We as adults know when the heat is giving us problems. In fact, we can typically recognize the symptoms early on.

But for kids, it can be a little bit harder to tell. Heat-related illnesses are when the body gets overheated from fevers or being outside. Typically, when your body gets hit with one, you’ll feel fatigue, headaches, or even some dry sweats, but what about our little ones.

“So, kids make it a little bit difficult just because a lot of times when they get overheated it’s hard for them to communicate with us when something isn’t quite right. So as parents or grandparents look out for kids who are really tired, sleeping a lot, or even hard to wake up. We call that insolence. (Also look out for) if they’re not acting quite like themselves so their speech might be a little slurred or they’re walking not walking correctly,” said Dr. Shelby Willis.

Dr. Willis said little kids can become sensitive to high temperatures, which is why we have to pay attention to them when outside. She adds that sometimes overexposure to the heat, whether it be outside or in their bodies, can cause seizures.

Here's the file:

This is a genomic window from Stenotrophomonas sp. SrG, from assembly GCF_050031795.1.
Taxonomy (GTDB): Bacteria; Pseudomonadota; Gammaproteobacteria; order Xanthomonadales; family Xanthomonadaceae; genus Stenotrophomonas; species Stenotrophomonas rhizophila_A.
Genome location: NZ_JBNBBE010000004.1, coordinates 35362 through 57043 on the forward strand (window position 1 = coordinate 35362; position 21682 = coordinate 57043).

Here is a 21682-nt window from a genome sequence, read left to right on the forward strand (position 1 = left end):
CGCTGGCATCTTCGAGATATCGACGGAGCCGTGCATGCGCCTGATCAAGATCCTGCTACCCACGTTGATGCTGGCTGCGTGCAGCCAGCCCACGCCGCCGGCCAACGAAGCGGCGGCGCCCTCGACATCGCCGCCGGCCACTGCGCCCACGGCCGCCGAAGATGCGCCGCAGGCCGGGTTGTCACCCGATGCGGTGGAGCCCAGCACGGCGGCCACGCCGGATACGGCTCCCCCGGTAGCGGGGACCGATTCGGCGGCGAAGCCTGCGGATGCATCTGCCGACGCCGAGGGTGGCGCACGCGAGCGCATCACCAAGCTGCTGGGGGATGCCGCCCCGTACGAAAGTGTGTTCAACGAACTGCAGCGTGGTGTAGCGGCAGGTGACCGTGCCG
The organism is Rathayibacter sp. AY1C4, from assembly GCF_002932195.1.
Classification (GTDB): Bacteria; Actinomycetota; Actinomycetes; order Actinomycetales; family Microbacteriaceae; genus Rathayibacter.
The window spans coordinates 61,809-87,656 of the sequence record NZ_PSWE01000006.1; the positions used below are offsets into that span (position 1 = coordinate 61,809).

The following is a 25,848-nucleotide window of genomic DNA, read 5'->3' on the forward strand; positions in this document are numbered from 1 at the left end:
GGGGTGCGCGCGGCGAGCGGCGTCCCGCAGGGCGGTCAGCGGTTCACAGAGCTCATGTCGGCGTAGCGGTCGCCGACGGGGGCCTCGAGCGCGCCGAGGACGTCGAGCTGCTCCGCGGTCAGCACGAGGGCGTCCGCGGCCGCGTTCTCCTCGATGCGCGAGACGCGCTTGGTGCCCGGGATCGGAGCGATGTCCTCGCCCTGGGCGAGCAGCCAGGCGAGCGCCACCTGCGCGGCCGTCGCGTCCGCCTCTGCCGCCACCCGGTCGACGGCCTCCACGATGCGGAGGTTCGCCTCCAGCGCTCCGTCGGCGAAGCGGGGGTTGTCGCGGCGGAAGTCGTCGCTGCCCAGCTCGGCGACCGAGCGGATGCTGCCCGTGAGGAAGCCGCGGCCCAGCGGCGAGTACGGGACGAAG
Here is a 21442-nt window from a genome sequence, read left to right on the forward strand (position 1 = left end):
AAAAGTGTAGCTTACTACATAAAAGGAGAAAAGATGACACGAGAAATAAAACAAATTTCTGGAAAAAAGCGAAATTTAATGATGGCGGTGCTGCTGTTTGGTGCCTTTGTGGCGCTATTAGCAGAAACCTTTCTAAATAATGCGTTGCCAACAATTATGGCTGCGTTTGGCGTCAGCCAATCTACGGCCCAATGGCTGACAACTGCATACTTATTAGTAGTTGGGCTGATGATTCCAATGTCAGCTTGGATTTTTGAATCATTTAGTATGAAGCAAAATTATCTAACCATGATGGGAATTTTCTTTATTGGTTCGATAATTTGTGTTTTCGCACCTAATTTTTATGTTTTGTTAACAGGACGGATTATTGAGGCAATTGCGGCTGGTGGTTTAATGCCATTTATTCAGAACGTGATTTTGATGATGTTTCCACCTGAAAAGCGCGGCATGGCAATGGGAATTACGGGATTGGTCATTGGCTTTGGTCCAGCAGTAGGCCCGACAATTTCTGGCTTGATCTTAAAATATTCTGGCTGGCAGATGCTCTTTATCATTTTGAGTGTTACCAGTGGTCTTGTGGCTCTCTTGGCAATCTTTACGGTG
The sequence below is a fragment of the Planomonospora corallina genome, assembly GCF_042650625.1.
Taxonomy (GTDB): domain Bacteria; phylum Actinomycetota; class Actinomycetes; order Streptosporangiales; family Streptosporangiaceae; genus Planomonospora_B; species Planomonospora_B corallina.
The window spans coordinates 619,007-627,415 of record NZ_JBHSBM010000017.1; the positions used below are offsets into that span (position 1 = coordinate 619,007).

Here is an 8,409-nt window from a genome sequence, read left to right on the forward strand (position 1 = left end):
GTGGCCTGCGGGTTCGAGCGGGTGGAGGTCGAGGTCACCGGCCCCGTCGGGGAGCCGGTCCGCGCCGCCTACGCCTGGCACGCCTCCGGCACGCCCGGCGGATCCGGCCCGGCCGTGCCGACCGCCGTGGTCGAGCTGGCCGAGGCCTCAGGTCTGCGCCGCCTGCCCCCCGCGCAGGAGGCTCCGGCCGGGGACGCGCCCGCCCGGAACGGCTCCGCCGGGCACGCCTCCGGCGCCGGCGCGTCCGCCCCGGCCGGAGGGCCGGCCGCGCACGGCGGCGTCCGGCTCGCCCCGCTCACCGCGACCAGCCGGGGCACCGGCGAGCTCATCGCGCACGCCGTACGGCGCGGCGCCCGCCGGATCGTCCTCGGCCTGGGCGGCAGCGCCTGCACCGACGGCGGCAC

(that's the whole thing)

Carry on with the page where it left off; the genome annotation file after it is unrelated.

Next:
She said if you suspect your child may have heat illness to ask if they’re feeling muscle cramps or feel nauseous.

“When little kids are out in the heat, especially with how hot it’s been recently they need to take frequent breaks, and they need to be placed in the shade, or cooling off with cold beverages. Parents need to make sure they’re staying well hydrated just because they’re losing so much fluid through their body sweat,” said Dr. Willis.

She added if your child has a difficult time drinking water there are other options such as Pedialyte popsicles, fruit, smoothies, or even jazzing up the water with lemons and strawberries.

So, remember to stay hydrated and aware of what’s going on outside.

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